When selecting appetizers, keep in mind the type of occasion, menu, number of guests,
and the time needed to prepare each course. Those that can be made ahead of time and frozen, then heated at the last minute, are
When appetizers appear as the main menu feature, plan a wide variety.You may experiment with some that suggest just a hint of foreign cuisine, but also
serve other more traditional ones and you’ll be sure to please practically all your
When deciding between hot and cold appetizers, consider the amount of space available
in the refrigerator and oven. It is best to make dips and spreads in advance; many times their flavor improves
if stored in the refrigerator two or three days before serving. If serving hot appetizers,
they need to be served in stages, so as the guests finish one batch, another piping
hot one is ready. Electric plates or chafing dishes also are convenient for keeping
hors d’oeuvres warm.
When serving more than one kind of appetizer, offer a variety of contrasting colors,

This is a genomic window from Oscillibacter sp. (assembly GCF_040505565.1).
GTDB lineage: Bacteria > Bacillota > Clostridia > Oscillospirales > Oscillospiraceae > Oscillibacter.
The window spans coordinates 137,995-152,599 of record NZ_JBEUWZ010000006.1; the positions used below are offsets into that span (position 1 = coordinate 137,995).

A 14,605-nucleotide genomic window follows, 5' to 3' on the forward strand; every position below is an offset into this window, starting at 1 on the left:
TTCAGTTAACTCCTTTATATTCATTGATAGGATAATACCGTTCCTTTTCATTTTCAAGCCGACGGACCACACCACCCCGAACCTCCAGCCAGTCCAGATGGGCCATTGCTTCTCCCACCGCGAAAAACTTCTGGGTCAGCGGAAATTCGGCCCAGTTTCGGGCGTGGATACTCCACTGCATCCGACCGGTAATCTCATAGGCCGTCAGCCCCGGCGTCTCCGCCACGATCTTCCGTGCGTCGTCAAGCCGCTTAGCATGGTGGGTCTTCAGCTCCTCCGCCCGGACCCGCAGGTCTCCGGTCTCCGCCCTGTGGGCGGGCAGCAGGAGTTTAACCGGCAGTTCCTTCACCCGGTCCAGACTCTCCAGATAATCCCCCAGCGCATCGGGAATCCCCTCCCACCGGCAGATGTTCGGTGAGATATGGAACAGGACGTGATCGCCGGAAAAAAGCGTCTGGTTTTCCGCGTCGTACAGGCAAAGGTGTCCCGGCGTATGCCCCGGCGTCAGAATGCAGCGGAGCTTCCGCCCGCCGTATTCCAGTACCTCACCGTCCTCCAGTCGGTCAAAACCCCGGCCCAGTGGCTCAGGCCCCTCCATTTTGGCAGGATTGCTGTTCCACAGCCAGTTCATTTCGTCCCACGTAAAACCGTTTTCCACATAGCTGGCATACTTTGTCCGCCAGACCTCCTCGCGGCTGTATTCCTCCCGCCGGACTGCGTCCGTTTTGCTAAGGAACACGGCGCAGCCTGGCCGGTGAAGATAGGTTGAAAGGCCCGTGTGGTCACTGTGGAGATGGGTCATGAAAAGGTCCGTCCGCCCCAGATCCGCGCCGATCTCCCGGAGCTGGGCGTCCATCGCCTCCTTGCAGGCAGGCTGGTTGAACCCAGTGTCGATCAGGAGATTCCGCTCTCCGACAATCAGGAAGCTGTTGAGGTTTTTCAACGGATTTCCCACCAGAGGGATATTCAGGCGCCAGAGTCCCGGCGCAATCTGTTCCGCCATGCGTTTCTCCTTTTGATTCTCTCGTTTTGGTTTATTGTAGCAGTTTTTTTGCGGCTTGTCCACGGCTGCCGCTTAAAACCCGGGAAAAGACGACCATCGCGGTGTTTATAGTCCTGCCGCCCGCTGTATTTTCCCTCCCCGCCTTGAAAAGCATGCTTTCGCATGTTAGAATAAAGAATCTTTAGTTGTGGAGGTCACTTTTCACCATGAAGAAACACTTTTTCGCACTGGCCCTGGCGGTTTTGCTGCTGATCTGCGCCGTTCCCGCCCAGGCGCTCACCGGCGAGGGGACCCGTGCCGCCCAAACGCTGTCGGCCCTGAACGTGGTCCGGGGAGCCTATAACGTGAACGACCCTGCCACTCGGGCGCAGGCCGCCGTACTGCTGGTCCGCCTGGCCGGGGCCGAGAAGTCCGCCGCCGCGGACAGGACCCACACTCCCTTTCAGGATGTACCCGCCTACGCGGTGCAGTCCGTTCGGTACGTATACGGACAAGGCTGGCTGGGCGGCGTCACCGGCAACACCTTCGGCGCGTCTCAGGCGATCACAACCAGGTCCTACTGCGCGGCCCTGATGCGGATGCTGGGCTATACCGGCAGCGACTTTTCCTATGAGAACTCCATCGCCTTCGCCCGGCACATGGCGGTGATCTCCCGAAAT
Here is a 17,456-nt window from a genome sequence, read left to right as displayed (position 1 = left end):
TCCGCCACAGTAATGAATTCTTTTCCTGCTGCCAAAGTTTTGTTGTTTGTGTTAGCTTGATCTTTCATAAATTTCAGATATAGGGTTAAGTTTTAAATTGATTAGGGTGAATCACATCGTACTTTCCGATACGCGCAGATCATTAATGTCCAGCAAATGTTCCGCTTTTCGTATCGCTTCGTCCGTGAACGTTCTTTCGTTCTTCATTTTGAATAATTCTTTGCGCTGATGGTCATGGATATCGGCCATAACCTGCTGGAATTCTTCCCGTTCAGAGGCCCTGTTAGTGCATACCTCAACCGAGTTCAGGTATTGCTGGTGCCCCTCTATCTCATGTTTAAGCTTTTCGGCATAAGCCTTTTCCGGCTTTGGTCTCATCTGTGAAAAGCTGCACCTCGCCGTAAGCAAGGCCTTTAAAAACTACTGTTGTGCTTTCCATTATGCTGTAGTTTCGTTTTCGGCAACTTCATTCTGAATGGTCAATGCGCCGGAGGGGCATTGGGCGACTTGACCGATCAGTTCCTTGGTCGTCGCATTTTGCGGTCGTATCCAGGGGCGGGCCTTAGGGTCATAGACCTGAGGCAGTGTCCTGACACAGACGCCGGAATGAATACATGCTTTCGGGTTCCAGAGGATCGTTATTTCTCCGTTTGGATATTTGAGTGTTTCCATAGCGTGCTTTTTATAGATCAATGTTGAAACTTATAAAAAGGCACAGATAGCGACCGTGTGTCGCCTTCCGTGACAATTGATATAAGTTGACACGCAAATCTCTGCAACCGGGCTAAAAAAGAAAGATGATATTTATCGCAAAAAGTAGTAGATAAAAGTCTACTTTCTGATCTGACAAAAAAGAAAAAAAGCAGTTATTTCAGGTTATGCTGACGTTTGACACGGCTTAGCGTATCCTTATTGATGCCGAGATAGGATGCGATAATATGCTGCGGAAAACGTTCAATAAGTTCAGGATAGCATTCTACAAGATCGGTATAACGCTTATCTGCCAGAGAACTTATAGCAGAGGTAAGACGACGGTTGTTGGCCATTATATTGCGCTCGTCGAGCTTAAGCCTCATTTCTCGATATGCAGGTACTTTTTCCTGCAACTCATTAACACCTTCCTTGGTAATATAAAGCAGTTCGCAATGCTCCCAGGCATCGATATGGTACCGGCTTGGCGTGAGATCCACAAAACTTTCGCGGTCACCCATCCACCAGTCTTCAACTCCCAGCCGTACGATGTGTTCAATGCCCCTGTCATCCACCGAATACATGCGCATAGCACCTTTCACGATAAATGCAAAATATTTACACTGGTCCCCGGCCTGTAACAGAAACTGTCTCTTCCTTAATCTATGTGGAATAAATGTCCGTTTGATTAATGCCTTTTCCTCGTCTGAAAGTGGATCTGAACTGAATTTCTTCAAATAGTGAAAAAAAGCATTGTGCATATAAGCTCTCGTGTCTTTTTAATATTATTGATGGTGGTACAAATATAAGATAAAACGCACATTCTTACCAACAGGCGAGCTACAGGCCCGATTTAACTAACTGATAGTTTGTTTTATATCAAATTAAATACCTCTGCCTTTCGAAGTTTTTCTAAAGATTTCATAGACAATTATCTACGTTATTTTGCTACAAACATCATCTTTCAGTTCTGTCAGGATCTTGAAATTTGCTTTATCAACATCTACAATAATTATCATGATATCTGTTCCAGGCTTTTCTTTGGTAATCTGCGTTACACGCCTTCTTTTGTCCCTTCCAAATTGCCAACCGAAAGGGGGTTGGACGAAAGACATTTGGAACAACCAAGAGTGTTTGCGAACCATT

textures and flavors. A cool creamy yogurt dip with fresh vegetables, a rich cheese and crab fondue, a
dish of sweet and sour meatballs, and curried chicken spread is a multi-taste and
texture combination. Don’t be afraid to serve exotic or spicy appetizers. For calorie
conscious guests, try to provide a few lower-calorie options.
In general, the number of appetizers needed will depend upon the length of time the
guests will remain. For a four hour period, plan on approximately eight appetizers per person during
the first two hours and four appetizers per person for the remaining two hours.
If serving appetizers on one central table, dress it up. Let your imagination run wild and be creative. Use the traditional floral centerpiece